The most fun response to my post Proofreading Tips for Finding Errors in Your Own Writing came from fellow writing instructor and consultant Rosemary Camilleri:
“Your Mac users may not know it but they have a ‘Speech’ feature built into Mac OX 10.4, 10.5, and following. It’s called Text to Speech. Their computer will read any text aloud.
Furthermore, the Mac will read text at the speed you choose, in the voice you choose (Alex? Bruce? Vicki? Victoria? Agnes? Princess? Bubbles? Bells? Boing? Bad News? Hysterical? Zarvox?).
This feature is great: I turn it on so that, as I proofread, I hear the honest truth about what I typed (computers have no mercy).”
As luck had it, I recently bought an iMac, so I took Text to Speech out for a spin, running a few paragraphs through a variety of voices: deep-and-droning Ralph, robotic Vicki, muffled Whisper, the back-from-the-dead Bahh, and the melodious Cellos. I settled on easy-listening Alex.
Rosemary was right about using Text to Speech as a proofreading tool. My ear did hear the grammar and spelling errors, a left-out word, or the wrong word. And because Alex was reading, my eyes saw punctuation and capitalization errors as I followed along.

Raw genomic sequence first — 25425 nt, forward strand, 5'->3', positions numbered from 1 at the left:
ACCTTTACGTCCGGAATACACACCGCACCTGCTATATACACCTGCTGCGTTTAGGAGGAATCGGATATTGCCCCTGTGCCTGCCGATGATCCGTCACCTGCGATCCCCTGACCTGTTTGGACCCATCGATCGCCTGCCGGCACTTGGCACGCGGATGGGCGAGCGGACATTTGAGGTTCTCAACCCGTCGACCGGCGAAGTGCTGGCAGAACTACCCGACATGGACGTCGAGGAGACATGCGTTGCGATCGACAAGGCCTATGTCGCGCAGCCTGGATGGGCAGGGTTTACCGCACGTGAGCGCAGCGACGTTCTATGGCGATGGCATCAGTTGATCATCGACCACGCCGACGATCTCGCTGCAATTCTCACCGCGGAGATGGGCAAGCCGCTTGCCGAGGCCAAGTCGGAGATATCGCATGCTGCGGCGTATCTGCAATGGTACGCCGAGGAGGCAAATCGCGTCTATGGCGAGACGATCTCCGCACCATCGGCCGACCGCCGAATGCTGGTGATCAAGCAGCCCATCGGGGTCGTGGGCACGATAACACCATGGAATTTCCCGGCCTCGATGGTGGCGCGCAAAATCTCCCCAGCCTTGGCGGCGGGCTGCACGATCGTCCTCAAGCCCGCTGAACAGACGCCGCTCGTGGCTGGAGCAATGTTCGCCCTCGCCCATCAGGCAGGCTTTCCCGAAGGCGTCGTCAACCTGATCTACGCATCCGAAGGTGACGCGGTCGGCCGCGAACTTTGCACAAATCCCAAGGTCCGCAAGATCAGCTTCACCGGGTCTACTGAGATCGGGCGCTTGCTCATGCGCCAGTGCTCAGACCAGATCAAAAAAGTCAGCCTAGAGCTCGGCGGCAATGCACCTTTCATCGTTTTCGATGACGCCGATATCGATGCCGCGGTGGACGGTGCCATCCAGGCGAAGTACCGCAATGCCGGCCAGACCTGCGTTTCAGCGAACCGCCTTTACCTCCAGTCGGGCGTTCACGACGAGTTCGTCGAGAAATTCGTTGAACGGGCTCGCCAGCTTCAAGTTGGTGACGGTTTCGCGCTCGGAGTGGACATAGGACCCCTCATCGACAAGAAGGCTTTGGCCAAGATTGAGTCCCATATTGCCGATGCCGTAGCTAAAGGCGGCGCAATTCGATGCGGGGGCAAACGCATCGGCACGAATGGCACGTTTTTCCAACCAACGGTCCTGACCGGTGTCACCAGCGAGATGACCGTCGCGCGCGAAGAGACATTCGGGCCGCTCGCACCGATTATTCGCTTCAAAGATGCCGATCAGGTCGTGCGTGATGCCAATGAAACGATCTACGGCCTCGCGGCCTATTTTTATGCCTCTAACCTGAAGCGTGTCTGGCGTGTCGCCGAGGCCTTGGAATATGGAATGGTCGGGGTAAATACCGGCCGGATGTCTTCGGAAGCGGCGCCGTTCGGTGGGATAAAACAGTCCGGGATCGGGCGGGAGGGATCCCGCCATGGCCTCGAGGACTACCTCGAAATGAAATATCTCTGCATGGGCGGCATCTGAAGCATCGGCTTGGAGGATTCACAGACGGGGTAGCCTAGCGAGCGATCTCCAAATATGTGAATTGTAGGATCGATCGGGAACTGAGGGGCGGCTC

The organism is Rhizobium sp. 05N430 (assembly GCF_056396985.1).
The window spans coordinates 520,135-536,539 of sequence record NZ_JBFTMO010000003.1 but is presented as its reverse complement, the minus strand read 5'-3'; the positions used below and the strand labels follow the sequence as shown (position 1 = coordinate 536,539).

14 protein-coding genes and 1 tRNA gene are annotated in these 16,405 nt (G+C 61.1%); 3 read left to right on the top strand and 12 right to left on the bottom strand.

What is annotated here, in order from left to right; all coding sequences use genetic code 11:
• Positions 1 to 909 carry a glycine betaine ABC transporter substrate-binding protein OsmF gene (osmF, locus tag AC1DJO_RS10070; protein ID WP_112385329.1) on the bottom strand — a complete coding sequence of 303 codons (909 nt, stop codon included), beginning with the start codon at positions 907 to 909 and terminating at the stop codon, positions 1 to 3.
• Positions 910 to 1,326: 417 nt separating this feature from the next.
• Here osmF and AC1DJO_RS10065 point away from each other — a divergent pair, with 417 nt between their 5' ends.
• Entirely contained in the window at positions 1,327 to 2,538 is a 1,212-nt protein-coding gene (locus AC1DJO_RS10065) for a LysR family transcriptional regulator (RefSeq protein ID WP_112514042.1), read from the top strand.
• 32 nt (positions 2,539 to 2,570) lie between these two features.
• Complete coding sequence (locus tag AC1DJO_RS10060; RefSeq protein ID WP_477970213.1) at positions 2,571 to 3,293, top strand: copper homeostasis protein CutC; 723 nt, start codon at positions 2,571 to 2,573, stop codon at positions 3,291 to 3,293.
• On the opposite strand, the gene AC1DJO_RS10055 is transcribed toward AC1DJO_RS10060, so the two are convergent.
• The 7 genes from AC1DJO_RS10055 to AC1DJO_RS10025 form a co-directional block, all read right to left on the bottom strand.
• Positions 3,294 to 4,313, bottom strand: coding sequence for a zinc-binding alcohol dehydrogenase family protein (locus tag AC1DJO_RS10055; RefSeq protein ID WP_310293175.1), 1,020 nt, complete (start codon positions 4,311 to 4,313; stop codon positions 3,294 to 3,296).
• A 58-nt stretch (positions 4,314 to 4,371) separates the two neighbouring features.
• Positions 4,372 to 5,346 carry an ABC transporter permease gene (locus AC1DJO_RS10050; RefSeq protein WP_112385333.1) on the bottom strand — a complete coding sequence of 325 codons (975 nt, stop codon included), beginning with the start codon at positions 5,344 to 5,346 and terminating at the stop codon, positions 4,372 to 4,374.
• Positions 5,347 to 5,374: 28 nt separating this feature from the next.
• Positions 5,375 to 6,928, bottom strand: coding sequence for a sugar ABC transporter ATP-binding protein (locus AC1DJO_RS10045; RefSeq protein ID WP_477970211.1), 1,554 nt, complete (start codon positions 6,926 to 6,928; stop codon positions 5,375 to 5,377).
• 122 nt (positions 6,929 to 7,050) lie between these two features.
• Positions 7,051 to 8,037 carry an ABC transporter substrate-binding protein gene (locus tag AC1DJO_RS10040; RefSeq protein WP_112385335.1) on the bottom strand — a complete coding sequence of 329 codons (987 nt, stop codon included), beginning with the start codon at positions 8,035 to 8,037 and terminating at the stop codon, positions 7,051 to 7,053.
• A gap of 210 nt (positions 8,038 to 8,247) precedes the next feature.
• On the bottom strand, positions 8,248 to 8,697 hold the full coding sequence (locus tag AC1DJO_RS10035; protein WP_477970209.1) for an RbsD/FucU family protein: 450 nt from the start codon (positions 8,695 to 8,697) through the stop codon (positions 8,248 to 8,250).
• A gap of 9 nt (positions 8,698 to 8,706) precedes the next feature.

Want to try it out? Here are instructions for a Mac:
- Click on the “Apple icon” in the upper-right hand corner of the screen.
- Select “System Preferences.”
- Select the “Speech” icon under Systems.
- Select “Text to Speech” from the pop-up.
- Select a “System Voice” from the drop-down list.
- Click the “Speak selected text when the key is pressed” box.
- Click “Set Key”
- Enter a “Key Combination” to activate Text to Speech.
To have your computer read in the voice you’ve selected, highlight the text and press your chosen key combination. (Mine is Control+V). Sit back and listen.
I checked out the Text to Speech feature on my Windows XP computer. It has an accessibility feature that can be configured to read text, but it seemed complicated to set up and use. I don’t know whether Windows 7 has a Text to Speech feature similar to Mac. (Any Windows 7 people out there? Let me know!)
This was proofreading made fun. I found that I was making spelling errors on purpose, so I could see if Alex caught them.
Last word: All of the voices mispronounced my name. (Mar i lynn e Rud ick instead of Marilyn Ru dick). You can imagine how they mangled Leslie O’Flahavan!
— Marilynne Rudick (guest blogger)